Our history

As a department, we're over 200 years old. In that time, we've built a reputation for being at the forefront of chemistry education and research.

Anderson's institution

When the University was first created as Anderson's Institution in 1796, Thomas Garnett was appointed as Professor of Physics and Philosophy, and Lecturer in Chemistry. He gave his first lecture on Natural Philosophy and Chemistry on October 26, the same year.

Garnett's lectures led the development of chemistry here at Strathclyde. He devoted much of his lectures to chemistry as it applied to the "arts and manufactures of the country".

He was so successful that he was offered a Professor position at the Royal Institution in London in 1799.

George Birkbeck took over Garnett's position here. He began by seeking the attendance of workmen and operatives at his classes, along with persuading women to attend the courses.

Birkbeck resigned in 1804 and was replaced by Andrew Ure who stayed until 1830. His Chemistry lectures claimed to be the most comprehensive given in any public institution.

Alongside lecturing, he made contacts with industry, both locally and nationwide.

The Chair of Chemistry

In 1830 the first Chair of Chemistry was established. The first occupant of the Chair was Thomas Graham who established his reputation with his laws of gaseous diffusion.

In 1870 the Young Chair of Chemical Technology was created with financial support from James Young, founder of the Scottish shale oil industry and president of Anderson's University.

We've seen a succession of eminent chemists who've occupied these positions over the years who've been predecessors of the University of Strathclyde.

These include:

  • W Dittmar, noted for his work on qualitative and quantitative analysis, particularly on the composition of sea water
  • GG Henderson, President of the Society of Chemical Industry. He was also elected as a Fellow of the Royal Society for his research in terpene chemistry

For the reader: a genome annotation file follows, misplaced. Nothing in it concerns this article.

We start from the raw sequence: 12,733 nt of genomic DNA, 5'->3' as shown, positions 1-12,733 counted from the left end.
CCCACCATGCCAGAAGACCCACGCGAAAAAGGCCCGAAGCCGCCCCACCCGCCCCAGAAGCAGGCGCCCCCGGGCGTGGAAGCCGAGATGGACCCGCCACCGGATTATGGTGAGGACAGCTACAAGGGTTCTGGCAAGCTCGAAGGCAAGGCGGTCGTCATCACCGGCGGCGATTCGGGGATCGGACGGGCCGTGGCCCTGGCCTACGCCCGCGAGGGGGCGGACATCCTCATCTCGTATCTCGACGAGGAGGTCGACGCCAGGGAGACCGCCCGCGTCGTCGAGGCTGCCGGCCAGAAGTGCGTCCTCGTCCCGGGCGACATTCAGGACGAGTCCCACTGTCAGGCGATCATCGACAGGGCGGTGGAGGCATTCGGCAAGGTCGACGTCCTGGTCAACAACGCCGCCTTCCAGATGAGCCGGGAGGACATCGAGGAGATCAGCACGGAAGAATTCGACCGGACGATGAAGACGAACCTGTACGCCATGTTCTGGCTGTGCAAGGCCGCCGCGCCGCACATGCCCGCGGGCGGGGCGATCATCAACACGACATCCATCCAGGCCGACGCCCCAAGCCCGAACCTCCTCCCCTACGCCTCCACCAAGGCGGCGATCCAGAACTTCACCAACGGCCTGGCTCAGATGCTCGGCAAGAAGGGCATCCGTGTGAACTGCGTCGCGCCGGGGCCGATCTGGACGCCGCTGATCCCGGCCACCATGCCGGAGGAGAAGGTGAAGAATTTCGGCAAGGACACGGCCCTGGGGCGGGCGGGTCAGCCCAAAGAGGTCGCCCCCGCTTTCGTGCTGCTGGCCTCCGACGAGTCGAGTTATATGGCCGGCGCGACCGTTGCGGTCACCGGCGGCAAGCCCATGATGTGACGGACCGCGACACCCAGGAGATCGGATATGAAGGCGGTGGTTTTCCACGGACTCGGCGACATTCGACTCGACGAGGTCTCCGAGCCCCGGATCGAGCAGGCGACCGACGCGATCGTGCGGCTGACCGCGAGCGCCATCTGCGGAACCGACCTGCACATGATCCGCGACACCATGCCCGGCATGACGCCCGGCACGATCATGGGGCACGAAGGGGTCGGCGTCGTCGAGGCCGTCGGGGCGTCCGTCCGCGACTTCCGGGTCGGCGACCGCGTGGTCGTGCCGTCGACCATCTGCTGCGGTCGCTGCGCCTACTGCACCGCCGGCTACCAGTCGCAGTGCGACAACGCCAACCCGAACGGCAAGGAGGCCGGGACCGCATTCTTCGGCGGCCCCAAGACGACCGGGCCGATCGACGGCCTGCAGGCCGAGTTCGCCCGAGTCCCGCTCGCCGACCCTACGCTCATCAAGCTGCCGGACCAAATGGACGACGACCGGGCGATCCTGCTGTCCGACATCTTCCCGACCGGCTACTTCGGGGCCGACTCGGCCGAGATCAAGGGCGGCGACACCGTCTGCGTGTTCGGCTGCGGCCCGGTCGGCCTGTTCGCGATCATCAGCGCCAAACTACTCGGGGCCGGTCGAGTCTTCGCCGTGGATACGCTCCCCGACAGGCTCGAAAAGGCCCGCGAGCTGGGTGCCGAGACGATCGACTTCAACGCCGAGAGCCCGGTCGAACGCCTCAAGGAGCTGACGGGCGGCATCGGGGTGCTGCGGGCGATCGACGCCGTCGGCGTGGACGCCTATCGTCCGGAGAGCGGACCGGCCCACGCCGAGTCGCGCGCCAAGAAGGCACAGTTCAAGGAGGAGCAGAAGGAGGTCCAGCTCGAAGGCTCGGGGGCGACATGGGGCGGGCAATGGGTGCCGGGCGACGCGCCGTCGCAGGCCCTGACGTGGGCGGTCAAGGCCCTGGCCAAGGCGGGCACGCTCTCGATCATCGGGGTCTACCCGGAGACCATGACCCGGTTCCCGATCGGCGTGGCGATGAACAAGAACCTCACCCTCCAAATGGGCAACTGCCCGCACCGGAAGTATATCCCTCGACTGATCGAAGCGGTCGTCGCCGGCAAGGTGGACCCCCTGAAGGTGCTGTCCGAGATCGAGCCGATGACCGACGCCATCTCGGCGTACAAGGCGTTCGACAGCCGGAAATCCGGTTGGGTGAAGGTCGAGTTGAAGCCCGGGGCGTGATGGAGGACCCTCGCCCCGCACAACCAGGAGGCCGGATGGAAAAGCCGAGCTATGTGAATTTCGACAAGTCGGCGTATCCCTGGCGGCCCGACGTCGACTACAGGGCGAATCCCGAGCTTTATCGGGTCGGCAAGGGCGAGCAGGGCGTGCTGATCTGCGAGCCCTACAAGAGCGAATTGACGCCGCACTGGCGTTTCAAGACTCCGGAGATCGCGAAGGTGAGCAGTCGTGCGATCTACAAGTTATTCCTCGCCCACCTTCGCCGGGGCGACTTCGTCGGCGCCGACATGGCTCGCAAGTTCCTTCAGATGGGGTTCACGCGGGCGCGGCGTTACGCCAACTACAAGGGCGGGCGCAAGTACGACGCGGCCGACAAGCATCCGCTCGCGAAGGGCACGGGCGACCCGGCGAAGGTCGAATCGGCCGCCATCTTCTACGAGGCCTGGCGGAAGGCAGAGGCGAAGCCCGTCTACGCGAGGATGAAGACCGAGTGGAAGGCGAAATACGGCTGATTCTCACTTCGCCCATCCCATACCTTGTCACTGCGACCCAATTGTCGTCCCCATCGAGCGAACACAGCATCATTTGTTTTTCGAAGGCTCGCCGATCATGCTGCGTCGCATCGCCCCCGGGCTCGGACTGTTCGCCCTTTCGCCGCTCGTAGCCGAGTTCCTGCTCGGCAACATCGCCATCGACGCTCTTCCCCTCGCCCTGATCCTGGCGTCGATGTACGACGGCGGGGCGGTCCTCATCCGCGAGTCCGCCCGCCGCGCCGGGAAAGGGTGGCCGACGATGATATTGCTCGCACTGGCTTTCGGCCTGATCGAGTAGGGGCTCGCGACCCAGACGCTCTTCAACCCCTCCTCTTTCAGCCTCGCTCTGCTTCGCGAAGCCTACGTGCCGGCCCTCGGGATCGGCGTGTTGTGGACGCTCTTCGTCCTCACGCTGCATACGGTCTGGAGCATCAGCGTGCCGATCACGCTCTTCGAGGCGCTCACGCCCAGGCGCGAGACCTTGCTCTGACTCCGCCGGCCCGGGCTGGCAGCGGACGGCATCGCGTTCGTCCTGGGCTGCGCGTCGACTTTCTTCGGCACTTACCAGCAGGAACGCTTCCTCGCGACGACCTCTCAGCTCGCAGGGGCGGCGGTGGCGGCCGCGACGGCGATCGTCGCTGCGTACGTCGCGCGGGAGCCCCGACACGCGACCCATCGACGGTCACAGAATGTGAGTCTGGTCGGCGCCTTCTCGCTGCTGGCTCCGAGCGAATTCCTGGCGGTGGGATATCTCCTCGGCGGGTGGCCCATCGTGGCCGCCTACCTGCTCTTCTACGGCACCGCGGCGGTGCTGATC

• IM Heilbron, recognised for his application of advanced techniques to better understand properties of naturally occurring substances
  • RM Caven, published well known texts on chemical analysis
  • WM Cumming, supervised research work on explosives during the WWII
  • FS Spring, elected FRS for his work on steroids

Fingerprints

Dr Henry Faulds (1843 - 1930) is one of the pioneers of modern fingerprinting. He graduated with a Physician's Licence from Anderson's University in 1860, as our University was then known.

Dr Faulds realised, while on an archaeological dig, that fingerprints could uniquely identify individuals. He was aware of the potential for this in a criminal context and offered his concept to Scotland Yard.

Unfortunately his idea was rejected. This was most likely because he didn't present a practical system.

Drug discovery

In recent years our scientists Peter Pauson, JM Ottaway, AM North and Hamish Wood have all been recognised nationally and internationally for their work in various areas of Chemistry.

Peter Pauson (1925 - 2013), for his seminal work on the organometallic compound, ferrocene.

Hamish Wood developed Leucovorin in collaboration with Professor Colin Suckling and their collaborators. It's an anti-cancer drug, now used across Europe, to treat colo-rectal cancers. The technology has earned around £6 million in royalties for the University. Professor Suckling received an OBE in 2006 for services to Science and Higher Education.

Our forensic science degrees have been on offer longer than any other university in the United Kingdom.